A Brief History

"For every man who yarndles, Minister or Pauper alike, another will gladly take his place when he shall tire, which no doubt he shall; for yarndling, if performed properly, is a skilful business, requiring much presence of mind and agility of hand." ~ Samuel Pepys, 1665

"I have never met a Cornish fisherman who does not say, with some pride, that yarndling has made him what he is today." ~ D H Lawrence, 1928

"I yarndled whenever I could in the War Office. I would go so far as to say it was the one thing that kept my head above water in those troubled days." ~ Winston Churchill, 1950 

"The best news is, that we have safely found our king and company. The next, our ship—which, but three hours since, we gave out split—is as tightly yarndled and bravely rigged as when we first put out to sea." ~ 'The Tempest', William Shakespeare, 1611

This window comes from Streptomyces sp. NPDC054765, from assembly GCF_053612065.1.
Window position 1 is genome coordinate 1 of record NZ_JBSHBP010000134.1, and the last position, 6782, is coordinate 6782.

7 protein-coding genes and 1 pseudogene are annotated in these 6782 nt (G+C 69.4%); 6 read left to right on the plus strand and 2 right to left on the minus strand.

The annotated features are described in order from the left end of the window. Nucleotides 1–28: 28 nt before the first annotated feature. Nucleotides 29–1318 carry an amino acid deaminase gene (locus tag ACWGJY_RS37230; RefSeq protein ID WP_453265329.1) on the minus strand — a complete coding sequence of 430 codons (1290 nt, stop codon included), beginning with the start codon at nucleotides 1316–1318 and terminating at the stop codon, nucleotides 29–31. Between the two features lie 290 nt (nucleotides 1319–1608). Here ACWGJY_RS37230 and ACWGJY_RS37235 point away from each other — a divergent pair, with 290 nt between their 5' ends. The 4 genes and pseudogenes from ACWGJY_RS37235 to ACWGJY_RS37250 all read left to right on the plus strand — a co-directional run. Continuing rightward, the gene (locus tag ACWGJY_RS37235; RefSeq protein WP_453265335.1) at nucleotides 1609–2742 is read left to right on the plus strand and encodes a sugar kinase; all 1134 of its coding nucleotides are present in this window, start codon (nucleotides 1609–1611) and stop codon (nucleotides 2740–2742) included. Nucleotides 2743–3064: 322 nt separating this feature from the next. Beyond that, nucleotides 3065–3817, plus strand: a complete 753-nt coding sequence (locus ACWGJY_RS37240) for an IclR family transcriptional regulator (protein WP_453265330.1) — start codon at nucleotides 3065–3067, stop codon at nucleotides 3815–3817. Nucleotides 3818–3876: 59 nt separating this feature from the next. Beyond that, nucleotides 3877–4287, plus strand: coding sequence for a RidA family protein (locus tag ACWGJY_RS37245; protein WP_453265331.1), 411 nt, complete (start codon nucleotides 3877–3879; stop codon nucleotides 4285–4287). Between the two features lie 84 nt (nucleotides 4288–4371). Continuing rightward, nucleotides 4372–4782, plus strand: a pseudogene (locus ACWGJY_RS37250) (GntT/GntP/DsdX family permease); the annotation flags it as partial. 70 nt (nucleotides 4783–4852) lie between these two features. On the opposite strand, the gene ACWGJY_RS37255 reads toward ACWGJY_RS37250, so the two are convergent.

Everyone, of course, knows about yarndling, be it through a grandparent, an uncle, or even an old family friend. Its history is long, convoluted and, above all, symptomatic of what makes us British. Although it can trace its roots back to medieval Albania, the most common forms of yarndling nowadays are those found in Dorset, Cumbria, Cornwall and Suffolk. "Yarndling" is thought to come from the Old Norse word "yenadal", itself a corruption of "yern la dadeler", a phrase in everyday use amongst the agricultural labourers of Cumbria in the early part of the First Century AD. Hence this oft-quoted line from the 18th century anonymous tract Cumbrian Elegies, or a Hymnal of Joy to Dales and Crags in Seventeen Verses : "I yarndled o'er 'ill an' downt dale / wi' nowt but a chorn in one hand / and a pie in t'other".